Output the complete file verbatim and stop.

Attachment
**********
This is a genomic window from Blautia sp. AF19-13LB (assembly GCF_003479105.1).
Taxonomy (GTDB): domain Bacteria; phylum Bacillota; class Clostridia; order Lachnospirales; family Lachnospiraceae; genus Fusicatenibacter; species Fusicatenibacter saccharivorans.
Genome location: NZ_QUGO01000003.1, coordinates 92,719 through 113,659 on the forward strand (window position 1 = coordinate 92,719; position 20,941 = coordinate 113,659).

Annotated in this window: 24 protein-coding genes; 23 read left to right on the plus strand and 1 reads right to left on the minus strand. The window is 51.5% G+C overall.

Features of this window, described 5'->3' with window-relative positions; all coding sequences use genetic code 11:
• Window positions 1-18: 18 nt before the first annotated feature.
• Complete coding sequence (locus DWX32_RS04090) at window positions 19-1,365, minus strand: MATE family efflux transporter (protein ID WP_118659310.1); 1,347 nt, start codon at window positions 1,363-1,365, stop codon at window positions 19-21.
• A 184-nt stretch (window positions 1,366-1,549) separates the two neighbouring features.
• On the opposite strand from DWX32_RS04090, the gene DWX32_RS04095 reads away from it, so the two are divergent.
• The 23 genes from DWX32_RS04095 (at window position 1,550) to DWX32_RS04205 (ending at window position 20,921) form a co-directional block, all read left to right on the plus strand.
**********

This is a genomic window from Blautia sp. AF19-13LB (assembly GCF_003479105.1).
Taxonomy (GTDB): domain Bacteria; phylum Bacillota; class Clostridia; order Lachnospirales; family Lachnospiraceae; genus Fusicatenibacter; species Fusicatenibacter saccharivorans.
Genome location: NZ_QUGO01000003.1, coordinates 92,719 through 113,659 on the forward strand (window position 1 = coordinate 92,719; position 20,941 = coordinate 113,659).

Annotated in this window: 24 protein-coding genes; 23 read left to right on the plus strand and 1 reads right to left on the minus strand. The window is 51.5% G+C overall.

Features of this window, described 5'->3' with window-relative positions; all coding sequences use genetic code 11:
• Window positions 1-18: 18 nt before the first annotated feature.
• Complete coding sequence (locus DWX32_RS04090) at window positions 19-1,365, minus strand: MATE family efflux transporter (protein ID WP_118659310.1); 1,347 nt, start codon at window positions 1,363-1,365, stop codon at window positions 19-21.
• A 184-nt stretch (window positions 1,366-1,549) separates the two neighbouring features.
• On the opposite strand from DWX32_RS04090, the gene DWX32_RS04095 reads away from it, so the two are divergent.
• The 23 genes from DWX32_RS04095 (at window position 1,550) to DWX32_RS04205 (ending at window position 20,921) form a co-directional block, all read left to right on the plus strand.